Adam Landau reflects on his experience while on the Advanced Russian Language and Area Studies Program in Moscow as a Fulbright-Hays Group Projects Abroad scholarship recipient.
My time in Moscow was incredibly beneficial to me, both academically and personally. Before I arrived in Russia, I had studied Russian at my university for two years and had enough knowledge of vocabulary and grammar to get me through most basic situations. However, I felt like a robot whenever I used the language; I was programmed to respond to certain questions with certain answers, and was able to say a couple things about myself that I memorized. I was missing the abilities that make language useful, namely the ability to express myself and the ability to argue or at least defend my point of view, and had little to no confidence when I spoke whenever I strayed from the topics I had rehearsed previously. Living in Russia and learning the language there not only boosted my confidence when speaking, but also shifted me from speaking Russian like a robot to speaking like a Russian. From having discussions about daily life with my professors, to helping my host mother make pelmeni, the cultural aspect of the language provided to me through study abroad, was crucial to my understanding of Russian.
It was interesting to learn about history, geography, and music in Russian, and exemplifies that through an immersive language program like this, all aspects of language are presented to the students. The goal was to hear Russian in as many different contexts as possible, in a structured manner. In American Russian classrooms, there simply isn’t enough time to be instructed in phonetics and intonation, yet during the program we would spend considerable time each week in class doing just that. After a few weeks, I was able to fully understand most speakers, and I would be able to listen to conversations on the street and understand what was going on. One time, near a park where I lived, I was able to near fluently give directions in Russian to the entrance to a couple. If there ever was any situation that my classmates and I couldn’t get through confidently, we were encouraged to discuss it with our professors, who would teach us the vocabulary needed to get through it, as well as any cultural cues we may have missed. It began to feel like I was becoming a local, like I was actually part of Moscow life, not just an observer or tourist.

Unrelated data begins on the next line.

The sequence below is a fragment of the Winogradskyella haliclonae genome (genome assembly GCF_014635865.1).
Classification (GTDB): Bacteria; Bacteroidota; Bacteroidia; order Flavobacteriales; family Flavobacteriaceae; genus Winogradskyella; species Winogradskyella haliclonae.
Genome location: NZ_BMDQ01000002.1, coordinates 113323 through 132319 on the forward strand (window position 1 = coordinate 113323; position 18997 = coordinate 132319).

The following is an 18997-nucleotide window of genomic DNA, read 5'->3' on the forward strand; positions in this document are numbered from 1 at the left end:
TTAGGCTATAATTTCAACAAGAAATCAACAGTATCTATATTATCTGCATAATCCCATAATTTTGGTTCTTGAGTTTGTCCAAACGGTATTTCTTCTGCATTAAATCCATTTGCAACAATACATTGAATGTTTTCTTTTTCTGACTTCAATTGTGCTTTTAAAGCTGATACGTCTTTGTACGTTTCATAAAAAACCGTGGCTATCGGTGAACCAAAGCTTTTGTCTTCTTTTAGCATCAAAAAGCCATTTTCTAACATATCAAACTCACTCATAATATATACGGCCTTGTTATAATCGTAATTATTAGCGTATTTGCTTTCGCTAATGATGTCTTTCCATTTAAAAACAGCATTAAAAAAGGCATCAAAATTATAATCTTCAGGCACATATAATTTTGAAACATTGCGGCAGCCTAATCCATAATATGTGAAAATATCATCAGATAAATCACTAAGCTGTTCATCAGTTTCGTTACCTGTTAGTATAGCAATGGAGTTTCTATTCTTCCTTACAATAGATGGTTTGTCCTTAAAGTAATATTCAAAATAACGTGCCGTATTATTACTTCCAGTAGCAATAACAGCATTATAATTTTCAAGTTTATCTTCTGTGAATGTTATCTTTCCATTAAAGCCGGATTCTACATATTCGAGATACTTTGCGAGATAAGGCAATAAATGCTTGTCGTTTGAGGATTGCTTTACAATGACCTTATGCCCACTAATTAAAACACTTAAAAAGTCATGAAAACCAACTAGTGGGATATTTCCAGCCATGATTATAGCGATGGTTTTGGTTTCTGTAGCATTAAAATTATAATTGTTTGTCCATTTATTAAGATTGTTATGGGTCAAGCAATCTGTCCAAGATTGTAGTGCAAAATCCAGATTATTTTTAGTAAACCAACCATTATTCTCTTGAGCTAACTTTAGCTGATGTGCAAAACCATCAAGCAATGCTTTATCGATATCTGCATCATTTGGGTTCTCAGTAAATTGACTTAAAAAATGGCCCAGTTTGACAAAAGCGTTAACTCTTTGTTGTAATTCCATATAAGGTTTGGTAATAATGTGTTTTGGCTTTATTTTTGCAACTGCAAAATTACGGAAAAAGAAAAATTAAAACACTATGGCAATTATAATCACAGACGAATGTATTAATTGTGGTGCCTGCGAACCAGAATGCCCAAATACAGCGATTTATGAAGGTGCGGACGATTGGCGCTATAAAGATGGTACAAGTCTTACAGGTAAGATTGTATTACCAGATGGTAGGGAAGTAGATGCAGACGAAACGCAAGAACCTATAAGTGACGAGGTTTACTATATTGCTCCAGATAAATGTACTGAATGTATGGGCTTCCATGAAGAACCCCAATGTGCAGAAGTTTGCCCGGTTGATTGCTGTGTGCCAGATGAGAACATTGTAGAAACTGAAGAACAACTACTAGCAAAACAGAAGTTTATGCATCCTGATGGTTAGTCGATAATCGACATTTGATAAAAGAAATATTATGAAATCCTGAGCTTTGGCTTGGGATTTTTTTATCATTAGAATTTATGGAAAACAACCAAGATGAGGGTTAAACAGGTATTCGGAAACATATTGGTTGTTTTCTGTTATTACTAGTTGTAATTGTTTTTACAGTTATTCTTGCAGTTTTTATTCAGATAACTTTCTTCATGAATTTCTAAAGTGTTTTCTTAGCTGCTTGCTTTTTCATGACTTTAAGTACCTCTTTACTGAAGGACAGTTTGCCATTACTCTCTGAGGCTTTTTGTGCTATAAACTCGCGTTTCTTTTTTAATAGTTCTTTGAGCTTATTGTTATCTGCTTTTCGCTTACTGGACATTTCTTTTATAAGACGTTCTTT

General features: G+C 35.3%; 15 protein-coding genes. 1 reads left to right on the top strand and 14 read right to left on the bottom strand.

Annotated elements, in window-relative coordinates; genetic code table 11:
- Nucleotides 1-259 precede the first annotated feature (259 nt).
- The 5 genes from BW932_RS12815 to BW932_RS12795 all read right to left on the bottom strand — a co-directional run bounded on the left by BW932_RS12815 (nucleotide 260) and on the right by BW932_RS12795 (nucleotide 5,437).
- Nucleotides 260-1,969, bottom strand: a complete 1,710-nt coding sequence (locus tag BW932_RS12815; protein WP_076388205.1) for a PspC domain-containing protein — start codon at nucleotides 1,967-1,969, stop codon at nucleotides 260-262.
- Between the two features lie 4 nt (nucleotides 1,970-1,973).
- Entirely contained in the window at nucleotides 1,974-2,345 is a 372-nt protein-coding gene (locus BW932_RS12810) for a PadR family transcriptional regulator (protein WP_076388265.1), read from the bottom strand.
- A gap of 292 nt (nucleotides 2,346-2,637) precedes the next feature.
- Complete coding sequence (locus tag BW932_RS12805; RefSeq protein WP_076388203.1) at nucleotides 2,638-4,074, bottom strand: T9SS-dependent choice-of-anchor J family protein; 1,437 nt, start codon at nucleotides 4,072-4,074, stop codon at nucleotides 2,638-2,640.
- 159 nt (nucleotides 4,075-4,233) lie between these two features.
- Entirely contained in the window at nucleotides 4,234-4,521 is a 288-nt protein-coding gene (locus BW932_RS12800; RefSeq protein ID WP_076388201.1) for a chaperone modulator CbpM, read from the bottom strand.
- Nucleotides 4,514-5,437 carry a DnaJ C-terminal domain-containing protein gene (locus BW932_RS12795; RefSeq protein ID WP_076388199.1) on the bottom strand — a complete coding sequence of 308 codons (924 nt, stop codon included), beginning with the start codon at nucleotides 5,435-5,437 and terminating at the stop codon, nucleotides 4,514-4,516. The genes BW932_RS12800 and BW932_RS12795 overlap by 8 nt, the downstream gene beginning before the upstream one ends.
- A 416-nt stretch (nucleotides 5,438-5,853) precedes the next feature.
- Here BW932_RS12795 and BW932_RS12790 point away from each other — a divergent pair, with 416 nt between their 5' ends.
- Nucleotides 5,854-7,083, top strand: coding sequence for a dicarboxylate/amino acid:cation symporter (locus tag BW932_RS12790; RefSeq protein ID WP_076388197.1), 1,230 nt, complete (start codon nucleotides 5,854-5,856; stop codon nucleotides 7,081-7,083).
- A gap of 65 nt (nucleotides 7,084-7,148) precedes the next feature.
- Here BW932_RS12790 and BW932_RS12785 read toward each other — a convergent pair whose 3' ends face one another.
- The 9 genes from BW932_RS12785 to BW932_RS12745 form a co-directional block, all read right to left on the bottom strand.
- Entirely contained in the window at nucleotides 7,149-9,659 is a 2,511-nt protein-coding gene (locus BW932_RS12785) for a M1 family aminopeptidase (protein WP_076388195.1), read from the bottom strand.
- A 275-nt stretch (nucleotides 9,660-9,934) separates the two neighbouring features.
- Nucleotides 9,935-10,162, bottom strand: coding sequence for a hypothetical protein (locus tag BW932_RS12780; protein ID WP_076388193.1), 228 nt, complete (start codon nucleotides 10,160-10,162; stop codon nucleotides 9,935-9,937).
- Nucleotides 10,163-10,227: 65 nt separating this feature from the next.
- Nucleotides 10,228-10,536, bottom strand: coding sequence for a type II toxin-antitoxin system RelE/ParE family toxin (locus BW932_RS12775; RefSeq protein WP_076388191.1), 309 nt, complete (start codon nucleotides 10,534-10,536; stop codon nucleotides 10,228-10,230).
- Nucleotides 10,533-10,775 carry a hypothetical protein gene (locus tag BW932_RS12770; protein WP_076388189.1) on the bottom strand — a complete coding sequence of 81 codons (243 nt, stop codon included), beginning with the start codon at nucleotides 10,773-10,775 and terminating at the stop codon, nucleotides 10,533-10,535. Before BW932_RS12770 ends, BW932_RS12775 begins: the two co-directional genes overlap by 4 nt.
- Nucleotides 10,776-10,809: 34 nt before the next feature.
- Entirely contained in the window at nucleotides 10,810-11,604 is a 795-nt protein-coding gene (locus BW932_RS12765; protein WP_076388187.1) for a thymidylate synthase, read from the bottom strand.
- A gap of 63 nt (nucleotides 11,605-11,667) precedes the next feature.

The program’s weekly excursions were also very useful for learning the language, and provided experiences I wouldn’t have gotten had I not gone abroad. Culture and language go hand in hand, and from watching a Russian ballet rehearsal, to seeing a production of Crime and Punishment at a Moscow theater, it allowed me to experience Russian in ways I hadn’t before. Studying abroad has been the best thing I’ve ever done in regards to learning Russian. Because of the improvement I made in my ability to speak and understand the language, as well as the rise in confidence I obtained, I have decided that I definitely would like to pursue a career that allows me to continue to use the Russian language in the future.
About Fulbright-Hays Scholarships from American Councils
American Councils for International Education has received a grant from the U.S. Department of Education, Fulbright-Hays Group Projects Abroad, to provide scholarships for advanced overseas Russian and Persian language study. Learn more about the eligibility requirements here.
About Fulbright-Hays Group Projects Abroad
The Mutual Educational and Cultural Exchange Act, commonly referred to as the Fulbright-Hays Act, was made law by the 87th U.S. Congress under President John F. Kennedy on September 21, 1961. Senator J. William Fulbright and Representative Wayne Hays introduced the legislation, which represents the basic charter for U.S. government-sponsored educational and cultural exchange. 2016 marks the 55th anniversary of this landmark legislation. More information about Fulbright-Hays Group Projects Abroad can be found here.